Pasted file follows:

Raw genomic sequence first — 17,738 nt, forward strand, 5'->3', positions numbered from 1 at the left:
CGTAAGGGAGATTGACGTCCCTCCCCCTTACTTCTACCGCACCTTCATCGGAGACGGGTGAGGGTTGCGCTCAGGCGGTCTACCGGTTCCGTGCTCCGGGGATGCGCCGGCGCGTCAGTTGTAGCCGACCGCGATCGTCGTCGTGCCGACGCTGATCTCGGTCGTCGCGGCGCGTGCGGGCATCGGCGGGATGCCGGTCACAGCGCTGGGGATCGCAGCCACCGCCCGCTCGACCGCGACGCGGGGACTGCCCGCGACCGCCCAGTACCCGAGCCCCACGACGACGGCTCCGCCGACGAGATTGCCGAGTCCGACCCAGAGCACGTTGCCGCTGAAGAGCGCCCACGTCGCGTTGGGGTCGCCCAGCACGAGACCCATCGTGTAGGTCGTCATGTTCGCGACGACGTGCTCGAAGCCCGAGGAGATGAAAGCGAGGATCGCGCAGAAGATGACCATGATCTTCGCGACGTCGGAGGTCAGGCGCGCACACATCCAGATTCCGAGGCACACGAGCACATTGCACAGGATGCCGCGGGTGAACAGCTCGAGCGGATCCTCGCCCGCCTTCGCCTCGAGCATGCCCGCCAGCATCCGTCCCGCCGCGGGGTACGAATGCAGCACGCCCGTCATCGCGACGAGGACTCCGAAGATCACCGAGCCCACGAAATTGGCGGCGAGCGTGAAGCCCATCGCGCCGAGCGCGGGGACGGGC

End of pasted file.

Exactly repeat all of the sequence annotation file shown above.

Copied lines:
Raw genomic sequence first — 17,738 nt, forward strand, 5'->3', positions numbered from 1 at the left:
CGTAAGGGAGATTGACGTCCCTCCCCCTTACTTCTACCGCACCTTCATCGGAGACGGGTGAGGGTTGCGCTCAGGCGGTCTACCGGTTCCGTGCTCCGGGGATGCGCCGGCGCGTCAGTTGTAGCCGACCGCGATCGTCGTCGTGCCGACGCTGATCTCGGTCGTCGCGGCGCGTGCGGGCATCGGCGGGATGCCGGTCACAGCGCTGGGGATCGCAGCCACCGCCCGCTCGACCGCGACGCGGGGACTGCCCGCGACCGCCCAGTACCCGAGCCCCACGACGACGGCTCCGCCGACGAGATTGCCGAGTCCGACCCAGAGCACGTTGCCGCTGAAGAGCGCCCACGTCGCGTTGGGGTCGCCCAGCACGAGACCCATCGTGTAGGTCGTCATGTTCGCGACGACGTGCTCGAAGCCCGAGGAGATGAAAGCGAGGATCGCGCAGAAGATGACCATGATCTTCGCGACGTCGGAGGTCAGGCGCGCACACATCCAGATTCCGAGGCACACGAGCACATTGCACAGGATGCCGCGGGTGAACAGCTCGAGCGGATCCTCGCCCGCCTTCGCCTCGAGCATGCCCGCCAGCATCCGTCCCGCCGCGGGGTACGAATGCAGCACGCCCGTCATCGCGACGAGGACTCCGAAGATCACCGAGCCCACGAAATTGGCGGCGAGCGTGAAGCCCATCGCGCCGAGCGCGGGGACGGGC